Fire dept. loses lone fire truck due to money woes

The engine was pulled from service pending a sale; an ambulance and other lifesaving equipment were sold earlier this year


The Times Leader

WYOMING, Pa. — The plug has been pulled on Wyoming Hose Co. No. 1’s advanced life support unit, another casualty in a series of shakeups spurred by financial struggles at the Eighth Street station.

Losses continued to pile up for the fleet as its lone fire engine was pulled from service, pending a sale. An ambulance and other lifesaving equipment were also sold earlier this year. Remaining for the nearly 20 volunteers are a rescue truck and ambulance with a basic life support (BLS) unit.

Assistant fire chief and board of directors member Bill Hizny said the company hopes to replace the engine sometime soon.

Despite the shuffling, Wyoming Mayor Bob Boyer maintains the borough’s nearly 3,100 residents can be confident their safety was never at risk.

“We’ve never had a gap in (ALS) coverage,” he said. “There isn’t any significant change.”

Boyer said Wyoming Hose Co. No. 2, located less than a mile away at 70 E. Third St., still has a fully operating fire engine. Additionally, West Wyoming, West Pittston and other nearby stations have continued to assist on emergency calls in the 1.6-square-mile borough.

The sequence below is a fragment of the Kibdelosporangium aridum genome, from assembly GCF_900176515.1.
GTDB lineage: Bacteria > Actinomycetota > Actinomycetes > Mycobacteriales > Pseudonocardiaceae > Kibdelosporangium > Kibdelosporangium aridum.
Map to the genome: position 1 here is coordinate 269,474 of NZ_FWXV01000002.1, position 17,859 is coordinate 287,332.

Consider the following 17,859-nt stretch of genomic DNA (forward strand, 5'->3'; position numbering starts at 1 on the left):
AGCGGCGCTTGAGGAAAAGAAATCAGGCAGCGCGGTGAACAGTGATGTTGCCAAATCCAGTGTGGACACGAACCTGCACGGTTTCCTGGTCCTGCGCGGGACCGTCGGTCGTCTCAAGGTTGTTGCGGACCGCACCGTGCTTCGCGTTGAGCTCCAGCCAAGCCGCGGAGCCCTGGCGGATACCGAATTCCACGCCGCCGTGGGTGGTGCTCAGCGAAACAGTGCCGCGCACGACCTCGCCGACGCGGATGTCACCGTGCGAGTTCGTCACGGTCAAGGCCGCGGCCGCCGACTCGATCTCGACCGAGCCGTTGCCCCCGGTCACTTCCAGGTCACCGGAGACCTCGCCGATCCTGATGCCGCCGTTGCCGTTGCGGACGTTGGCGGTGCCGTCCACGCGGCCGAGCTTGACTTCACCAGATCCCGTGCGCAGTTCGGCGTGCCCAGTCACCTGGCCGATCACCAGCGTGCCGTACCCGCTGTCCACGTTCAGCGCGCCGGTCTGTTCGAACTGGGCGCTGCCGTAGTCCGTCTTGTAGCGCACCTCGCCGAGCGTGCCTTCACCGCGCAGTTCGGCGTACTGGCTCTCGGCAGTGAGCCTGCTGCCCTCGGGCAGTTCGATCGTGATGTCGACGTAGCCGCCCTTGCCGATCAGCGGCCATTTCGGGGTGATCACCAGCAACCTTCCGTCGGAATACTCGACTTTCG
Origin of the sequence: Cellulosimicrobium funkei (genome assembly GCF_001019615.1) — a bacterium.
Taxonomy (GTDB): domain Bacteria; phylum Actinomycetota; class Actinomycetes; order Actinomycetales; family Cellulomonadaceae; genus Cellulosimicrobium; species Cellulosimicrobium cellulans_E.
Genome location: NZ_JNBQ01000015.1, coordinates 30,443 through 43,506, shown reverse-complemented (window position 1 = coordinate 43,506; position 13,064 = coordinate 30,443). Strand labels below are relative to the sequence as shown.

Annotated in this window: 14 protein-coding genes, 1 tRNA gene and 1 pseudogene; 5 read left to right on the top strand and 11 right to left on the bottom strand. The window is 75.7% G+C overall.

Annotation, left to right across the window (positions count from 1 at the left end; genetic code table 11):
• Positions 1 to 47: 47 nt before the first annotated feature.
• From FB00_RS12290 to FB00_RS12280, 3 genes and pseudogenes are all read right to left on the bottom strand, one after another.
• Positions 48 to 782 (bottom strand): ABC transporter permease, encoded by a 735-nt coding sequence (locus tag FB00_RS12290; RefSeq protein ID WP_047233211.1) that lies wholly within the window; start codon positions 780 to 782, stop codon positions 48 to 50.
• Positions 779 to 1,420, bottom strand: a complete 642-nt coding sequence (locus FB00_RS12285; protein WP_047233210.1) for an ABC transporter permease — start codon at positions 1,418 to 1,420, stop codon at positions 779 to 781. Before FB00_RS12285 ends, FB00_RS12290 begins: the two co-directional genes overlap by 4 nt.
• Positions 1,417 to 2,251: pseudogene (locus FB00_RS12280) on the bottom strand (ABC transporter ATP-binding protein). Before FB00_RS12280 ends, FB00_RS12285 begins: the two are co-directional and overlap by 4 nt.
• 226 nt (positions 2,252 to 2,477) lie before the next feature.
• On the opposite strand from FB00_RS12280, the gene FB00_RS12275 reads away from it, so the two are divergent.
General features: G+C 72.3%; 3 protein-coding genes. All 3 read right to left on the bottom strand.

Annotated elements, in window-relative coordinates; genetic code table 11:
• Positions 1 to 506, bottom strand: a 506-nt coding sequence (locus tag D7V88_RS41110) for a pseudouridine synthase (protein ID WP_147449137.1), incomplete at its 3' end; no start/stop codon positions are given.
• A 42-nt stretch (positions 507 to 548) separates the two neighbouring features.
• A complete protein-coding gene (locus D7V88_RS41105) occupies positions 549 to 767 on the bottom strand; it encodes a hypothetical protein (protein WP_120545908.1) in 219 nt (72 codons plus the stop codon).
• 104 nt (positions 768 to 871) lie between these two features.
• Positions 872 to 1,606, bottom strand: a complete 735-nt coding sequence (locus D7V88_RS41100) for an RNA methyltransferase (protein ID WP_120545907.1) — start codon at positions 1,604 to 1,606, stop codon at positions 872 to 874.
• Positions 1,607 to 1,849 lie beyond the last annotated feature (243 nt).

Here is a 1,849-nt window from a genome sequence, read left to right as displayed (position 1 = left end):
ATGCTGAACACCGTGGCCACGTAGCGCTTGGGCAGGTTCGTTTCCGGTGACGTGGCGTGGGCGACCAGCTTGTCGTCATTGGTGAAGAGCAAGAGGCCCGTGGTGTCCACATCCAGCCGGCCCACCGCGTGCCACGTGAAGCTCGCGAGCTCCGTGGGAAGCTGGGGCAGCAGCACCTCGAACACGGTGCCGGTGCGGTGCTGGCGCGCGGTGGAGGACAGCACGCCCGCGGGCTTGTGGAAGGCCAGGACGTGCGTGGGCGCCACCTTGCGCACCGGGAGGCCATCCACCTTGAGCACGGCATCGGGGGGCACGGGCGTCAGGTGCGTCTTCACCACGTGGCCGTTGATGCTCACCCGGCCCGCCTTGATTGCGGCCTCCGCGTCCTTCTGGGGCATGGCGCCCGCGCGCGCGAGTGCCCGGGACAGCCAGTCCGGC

Hizny said the company was unable to sustain the steep cost of their advanced life support (ALS) unit, Medic 27, which was nearly double the cost of a BLS unit.

ALS units are typically stocked with advanced lifesaving equipment, Hizny said. The staff is also able to administer specific medications and usually have more training than members of BLS units.

“Just with those prices alone for payroll, the increase in the supplies and more specialized drugs, plus workman’s compensation and other insurance, the cost was significantly higher than what was the norm,” said Hizny, a Wyoming volunteer for nearly 10 years.

In the end, he said, there wasn’t enough money coming in to sustain the unit.

Layoffs
A month ago service was permanently cut on Medic 27 and six employees working full-time hours were laid off, placing friction between Boyer and some volunteers over what unit should replace them.

Several volunteers lobbied for Geisinger’s Medic 303, an ALS unit out of Pittston, hoping they would contribute rent for using their station.

“They were there covering the town while we were getting all of our ducks in a line to see who gave us the best option for ALS coverage in the town,” he said.

Documents obtained through Luzerne County 911 show dispatch protocol updates requested by Boyer on Feb. 27, changing the ALS response priority for the borough. Effective March 2, Medic 303 was relegated to second due while Medic 29, another Pittston unit, was named first due.

“That wasn’t our choice,” he said. “It was the mayor’s.”

For years, Hizny said, the company had always had a strong working relationship with borough officials.

“Normally they’d ask us why we’d want these people and where they’re coming from. This time we didn’t have much of a say, it was just kind of done,” he said.

Ultimately, losing Medic 27 forced Boyer’s hand to secure a replacement.